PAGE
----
“You don't throw little dinner parties here from time to time?!”
“Not all that much. Would you like to eat in the kitchen or the living room?”
“Wherever you like.”
“It's easier to sit in the kitchen.”
“But the light's more pleasant in the living room.”
“Whichever you prefer.”
“It's all the same to me.”
“In the kitchen,” says Adam, and immediately thinks the living room would be better. “It'll be ready in five minutes,” she says, coming back to sit opposite him, and picking up her glass of cherry liqueur, content with the situation, it's hard to know exactly why. Adam has put the class photo on the table. Marie-Thérèse picks it up and pores over it. She knows that photo by heart, thinks Adam, that class photo has traveled through the years like her face, changing imperceptibly, receding in time, he tells himself. She's uncovering a whole carnival of ghosts, this evening, poor thing, he thinks, as she sits there unexpectedly face-to-face with the bald, paunchy old man they used to call Adam Haberberg. He remembers the name in its youth, he remembers how Adam Haberberg used to have quite a different ring to it, it didn't mean what it says today. Unlike Marie-Thérèse Lyoc, he thinks. Marie-Thérèse Lyoc has always meant Marie-Thérèse Lyoc. Marie-Thérèse Lyoc is definitive, he thinks. Not Adam Haberberg. It was a name you could count on, it was, in fact, the only
thing his parents had given him that could be counted on. When you're called Adam Haberberg you don't expect to write pulp fiction and you don't expect to be laid low by thrombosis at the age of forty-seven before any
, however small, however hybrid, however fatally ephemeral, has occurred. Adam always thought his career had, inexplicably, got off on the wrong foot. To win at “421,” Cohen had instructed him, you have to want to win. If you leave it to fate, the dice can sense it, they're not motivated. Cohen won every time. Adam would warm the dice in his hand, blow on them, call out the numbers in advance in a resolute voice and lose. The dice responded to the silent will, not the antics of a yappy little dog. Did things go the same way in life? Does life respond to the silent, unspoken will, which is not only the will but the certainty that the world is on offer and isn't going to go on its way without you. For to win, he'd learned you don't need to want to win, you need to believe you will win. Holding and believing, he remembers replying to Goncharki without stopping to think, the masculine verbs. Without stopping to think, he muses, which doesn't mean without lying, it would be wrong to confuse spontaneity with truth, he tells himself. To survive, he thinks, one has had to construct postures conducive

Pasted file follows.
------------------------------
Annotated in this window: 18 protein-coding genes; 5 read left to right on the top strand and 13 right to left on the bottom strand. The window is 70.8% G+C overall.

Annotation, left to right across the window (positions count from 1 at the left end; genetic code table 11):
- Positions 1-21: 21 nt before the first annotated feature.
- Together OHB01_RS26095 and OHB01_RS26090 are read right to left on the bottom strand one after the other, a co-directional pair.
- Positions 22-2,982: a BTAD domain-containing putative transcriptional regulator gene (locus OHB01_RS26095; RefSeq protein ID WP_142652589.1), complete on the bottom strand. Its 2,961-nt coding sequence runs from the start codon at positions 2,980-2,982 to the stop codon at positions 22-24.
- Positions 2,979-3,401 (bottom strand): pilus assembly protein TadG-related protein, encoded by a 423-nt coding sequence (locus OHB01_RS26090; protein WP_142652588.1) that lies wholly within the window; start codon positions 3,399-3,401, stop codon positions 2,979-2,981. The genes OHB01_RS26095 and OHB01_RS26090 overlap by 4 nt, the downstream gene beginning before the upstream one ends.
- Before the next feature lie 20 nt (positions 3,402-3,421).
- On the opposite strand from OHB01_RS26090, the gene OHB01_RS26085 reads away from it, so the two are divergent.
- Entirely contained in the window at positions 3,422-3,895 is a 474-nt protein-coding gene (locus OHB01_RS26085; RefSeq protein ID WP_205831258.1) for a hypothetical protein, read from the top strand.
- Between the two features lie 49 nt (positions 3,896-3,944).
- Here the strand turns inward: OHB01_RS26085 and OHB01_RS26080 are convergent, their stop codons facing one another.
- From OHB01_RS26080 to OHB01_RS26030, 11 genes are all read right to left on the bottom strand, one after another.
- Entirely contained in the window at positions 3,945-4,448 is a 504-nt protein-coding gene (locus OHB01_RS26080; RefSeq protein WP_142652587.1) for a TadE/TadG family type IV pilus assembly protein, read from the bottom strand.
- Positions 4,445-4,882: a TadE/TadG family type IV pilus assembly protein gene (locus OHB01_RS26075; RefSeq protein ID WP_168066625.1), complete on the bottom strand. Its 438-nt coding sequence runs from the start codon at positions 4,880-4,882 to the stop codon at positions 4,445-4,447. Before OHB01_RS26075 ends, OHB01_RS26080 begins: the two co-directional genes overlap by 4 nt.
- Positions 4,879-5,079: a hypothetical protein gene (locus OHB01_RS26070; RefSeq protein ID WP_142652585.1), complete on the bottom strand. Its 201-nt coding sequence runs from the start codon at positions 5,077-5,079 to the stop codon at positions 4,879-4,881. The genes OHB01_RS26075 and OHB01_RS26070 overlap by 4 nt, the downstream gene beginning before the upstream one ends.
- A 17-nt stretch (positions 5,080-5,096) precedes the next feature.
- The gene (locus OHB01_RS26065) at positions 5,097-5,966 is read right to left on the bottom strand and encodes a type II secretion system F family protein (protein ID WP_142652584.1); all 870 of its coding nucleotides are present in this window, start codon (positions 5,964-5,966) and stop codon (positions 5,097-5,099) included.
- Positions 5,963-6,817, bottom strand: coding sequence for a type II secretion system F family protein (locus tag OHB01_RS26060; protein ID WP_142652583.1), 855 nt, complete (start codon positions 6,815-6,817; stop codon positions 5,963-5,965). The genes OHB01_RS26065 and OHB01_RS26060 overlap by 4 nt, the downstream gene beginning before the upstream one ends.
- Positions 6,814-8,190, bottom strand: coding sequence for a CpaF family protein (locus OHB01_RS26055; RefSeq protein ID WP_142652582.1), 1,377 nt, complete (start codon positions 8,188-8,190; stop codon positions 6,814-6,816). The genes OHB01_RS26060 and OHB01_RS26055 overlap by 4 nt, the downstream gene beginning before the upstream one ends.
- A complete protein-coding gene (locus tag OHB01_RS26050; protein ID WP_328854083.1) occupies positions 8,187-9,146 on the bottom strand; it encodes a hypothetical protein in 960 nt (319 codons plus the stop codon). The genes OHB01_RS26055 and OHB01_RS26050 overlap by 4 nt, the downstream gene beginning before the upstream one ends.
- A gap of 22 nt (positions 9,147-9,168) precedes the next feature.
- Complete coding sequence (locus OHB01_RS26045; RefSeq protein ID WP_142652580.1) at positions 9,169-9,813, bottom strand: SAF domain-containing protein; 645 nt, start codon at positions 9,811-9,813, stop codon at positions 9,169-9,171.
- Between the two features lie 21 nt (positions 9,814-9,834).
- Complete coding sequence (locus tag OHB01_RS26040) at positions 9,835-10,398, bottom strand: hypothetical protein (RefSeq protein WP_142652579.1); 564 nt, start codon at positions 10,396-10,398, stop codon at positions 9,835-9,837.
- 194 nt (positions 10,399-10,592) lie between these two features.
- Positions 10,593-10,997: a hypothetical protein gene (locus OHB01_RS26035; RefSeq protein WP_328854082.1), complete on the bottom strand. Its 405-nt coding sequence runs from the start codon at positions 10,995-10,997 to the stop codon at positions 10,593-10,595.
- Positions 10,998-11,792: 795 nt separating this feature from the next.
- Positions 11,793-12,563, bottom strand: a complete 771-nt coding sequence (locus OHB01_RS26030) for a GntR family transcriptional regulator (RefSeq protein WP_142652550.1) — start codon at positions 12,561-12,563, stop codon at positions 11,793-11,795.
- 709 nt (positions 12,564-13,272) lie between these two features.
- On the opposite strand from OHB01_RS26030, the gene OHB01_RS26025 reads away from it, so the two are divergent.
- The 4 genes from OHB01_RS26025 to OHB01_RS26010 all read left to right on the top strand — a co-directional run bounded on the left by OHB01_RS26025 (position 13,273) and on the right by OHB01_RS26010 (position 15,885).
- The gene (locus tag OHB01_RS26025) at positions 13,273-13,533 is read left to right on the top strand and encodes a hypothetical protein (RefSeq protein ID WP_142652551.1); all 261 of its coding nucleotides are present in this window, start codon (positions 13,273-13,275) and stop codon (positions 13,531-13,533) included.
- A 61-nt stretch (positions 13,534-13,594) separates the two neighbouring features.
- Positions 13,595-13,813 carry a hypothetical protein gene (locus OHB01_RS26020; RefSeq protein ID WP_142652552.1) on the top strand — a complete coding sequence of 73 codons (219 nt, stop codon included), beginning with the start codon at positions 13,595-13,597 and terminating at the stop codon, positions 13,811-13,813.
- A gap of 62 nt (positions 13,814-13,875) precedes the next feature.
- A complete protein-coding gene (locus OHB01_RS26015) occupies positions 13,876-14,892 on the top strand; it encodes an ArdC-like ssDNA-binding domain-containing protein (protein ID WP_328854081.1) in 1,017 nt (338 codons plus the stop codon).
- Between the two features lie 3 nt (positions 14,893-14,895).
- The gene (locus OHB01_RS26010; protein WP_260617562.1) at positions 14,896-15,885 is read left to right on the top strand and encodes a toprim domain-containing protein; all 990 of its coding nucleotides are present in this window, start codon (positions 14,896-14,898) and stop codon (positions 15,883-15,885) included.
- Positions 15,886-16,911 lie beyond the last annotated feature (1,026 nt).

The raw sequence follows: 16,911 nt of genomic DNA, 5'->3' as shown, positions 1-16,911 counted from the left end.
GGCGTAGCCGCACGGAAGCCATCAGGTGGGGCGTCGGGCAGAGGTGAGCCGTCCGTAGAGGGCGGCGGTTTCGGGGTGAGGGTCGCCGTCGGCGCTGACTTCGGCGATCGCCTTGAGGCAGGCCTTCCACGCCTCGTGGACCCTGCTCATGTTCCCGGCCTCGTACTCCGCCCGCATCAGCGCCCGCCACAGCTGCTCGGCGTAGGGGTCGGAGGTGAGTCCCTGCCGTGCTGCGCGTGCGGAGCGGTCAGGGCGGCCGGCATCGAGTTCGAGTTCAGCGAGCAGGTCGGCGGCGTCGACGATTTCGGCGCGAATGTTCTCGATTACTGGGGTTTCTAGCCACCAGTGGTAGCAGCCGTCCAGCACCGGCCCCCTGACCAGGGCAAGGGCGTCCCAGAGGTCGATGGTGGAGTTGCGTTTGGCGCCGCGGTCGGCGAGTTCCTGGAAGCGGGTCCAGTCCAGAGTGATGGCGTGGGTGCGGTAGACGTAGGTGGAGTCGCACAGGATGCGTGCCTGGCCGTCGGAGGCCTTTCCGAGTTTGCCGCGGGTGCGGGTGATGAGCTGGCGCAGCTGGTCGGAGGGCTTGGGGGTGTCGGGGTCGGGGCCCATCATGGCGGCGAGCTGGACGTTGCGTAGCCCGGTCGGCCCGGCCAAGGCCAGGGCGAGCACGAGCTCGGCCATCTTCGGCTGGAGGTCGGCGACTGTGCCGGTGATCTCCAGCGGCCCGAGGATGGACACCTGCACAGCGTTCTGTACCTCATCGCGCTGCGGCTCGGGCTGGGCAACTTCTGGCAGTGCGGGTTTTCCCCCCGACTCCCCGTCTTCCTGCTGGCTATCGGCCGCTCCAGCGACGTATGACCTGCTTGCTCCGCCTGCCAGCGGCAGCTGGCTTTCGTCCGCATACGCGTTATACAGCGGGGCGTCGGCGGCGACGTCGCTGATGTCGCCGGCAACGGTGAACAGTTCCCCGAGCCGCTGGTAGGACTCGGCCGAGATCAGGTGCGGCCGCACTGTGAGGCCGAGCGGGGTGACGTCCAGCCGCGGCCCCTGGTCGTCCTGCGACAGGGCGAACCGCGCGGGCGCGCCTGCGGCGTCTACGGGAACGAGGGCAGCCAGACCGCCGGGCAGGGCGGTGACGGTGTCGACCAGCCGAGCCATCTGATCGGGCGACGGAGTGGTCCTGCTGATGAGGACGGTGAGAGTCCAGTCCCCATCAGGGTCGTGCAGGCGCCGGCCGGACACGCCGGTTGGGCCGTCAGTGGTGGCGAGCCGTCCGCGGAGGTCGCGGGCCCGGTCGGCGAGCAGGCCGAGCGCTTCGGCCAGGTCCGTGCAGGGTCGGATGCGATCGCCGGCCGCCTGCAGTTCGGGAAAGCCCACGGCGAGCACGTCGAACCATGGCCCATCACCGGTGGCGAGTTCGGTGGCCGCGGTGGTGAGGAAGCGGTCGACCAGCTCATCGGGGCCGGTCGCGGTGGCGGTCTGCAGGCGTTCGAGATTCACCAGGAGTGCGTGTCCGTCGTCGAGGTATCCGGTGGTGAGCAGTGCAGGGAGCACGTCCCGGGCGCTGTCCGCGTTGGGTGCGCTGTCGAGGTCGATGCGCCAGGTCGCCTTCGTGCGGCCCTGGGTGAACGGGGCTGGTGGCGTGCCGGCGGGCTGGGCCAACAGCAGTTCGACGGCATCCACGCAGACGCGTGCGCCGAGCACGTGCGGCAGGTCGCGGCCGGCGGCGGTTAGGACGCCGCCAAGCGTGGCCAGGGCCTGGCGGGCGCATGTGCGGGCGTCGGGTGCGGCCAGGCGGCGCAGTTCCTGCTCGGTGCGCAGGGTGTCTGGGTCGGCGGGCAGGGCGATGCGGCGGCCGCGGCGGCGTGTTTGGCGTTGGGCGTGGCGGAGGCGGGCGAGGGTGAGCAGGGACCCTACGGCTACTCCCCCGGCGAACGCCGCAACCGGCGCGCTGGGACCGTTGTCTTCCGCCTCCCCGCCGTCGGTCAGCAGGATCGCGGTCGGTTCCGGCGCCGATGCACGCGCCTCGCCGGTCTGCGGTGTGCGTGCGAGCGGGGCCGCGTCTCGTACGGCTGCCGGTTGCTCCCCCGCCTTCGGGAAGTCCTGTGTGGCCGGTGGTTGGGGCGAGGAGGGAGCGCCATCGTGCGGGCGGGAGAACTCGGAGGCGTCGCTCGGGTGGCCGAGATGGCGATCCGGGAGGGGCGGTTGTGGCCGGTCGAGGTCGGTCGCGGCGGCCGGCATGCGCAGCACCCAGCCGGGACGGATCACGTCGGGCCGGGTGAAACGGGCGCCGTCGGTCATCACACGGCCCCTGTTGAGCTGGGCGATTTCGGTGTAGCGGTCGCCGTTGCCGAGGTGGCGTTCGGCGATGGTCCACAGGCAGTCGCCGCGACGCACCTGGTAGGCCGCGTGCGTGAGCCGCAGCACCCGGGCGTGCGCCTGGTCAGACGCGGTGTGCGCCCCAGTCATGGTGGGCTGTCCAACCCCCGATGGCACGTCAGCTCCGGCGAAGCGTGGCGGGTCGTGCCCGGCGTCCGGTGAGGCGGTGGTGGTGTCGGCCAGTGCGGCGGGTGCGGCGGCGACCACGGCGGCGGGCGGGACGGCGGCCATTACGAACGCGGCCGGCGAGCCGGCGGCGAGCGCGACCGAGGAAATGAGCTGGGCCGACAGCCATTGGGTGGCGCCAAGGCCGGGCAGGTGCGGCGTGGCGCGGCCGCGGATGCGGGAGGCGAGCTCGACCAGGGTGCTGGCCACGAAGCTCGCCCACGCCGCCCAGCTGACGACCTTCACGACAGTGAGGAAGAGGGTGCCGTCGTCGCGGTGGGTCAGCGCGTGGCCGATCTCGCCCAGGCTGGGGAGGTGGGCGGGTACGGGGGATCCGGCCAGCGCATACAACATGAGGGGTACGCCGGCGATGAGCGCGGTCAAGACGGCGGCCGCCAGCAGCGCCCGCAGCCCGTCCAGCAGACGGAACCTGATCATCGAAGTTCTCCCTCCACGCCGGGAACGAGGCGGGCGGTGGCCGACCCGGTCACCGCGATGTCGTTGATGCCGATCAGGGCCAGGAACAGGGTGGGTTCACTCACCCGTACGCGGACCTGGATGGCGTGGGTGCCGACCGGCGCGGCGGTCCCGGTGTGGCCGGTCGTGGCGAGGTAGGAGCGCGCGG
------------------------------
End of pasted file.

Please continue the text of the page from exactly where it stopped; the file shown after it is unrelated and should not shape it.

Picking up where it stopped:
to self-respect. You can't say I haven't changed at all, says Marie-Thérèse. Then she adds, there's something I want to show you. But she doesn't stir. What? says Adam.
“A letter from whom?”
Adam is silent and Marie-Thérèse doesn't stir. They remain thus, unmoving, and finally Marie-Thérèse says, yesterday at a crossroads, on the Boulevard Sebastopol, I was waiting with some other people to cross. At a given moment there were no cars either to the left or to the right and the light was still green. Everyone crossed except me. Even when I could still have done it, I didn't, I don't know why, I waited all alone on the sidewalk till the light turned red. Adam expects something more but there's nothing more. Marie-Thérèse has finished. They fall silent again and then Marie-Thérèse says, that's how it is in life, I don't dare, I'm too law-abiding. Now I'm putting the eggs in.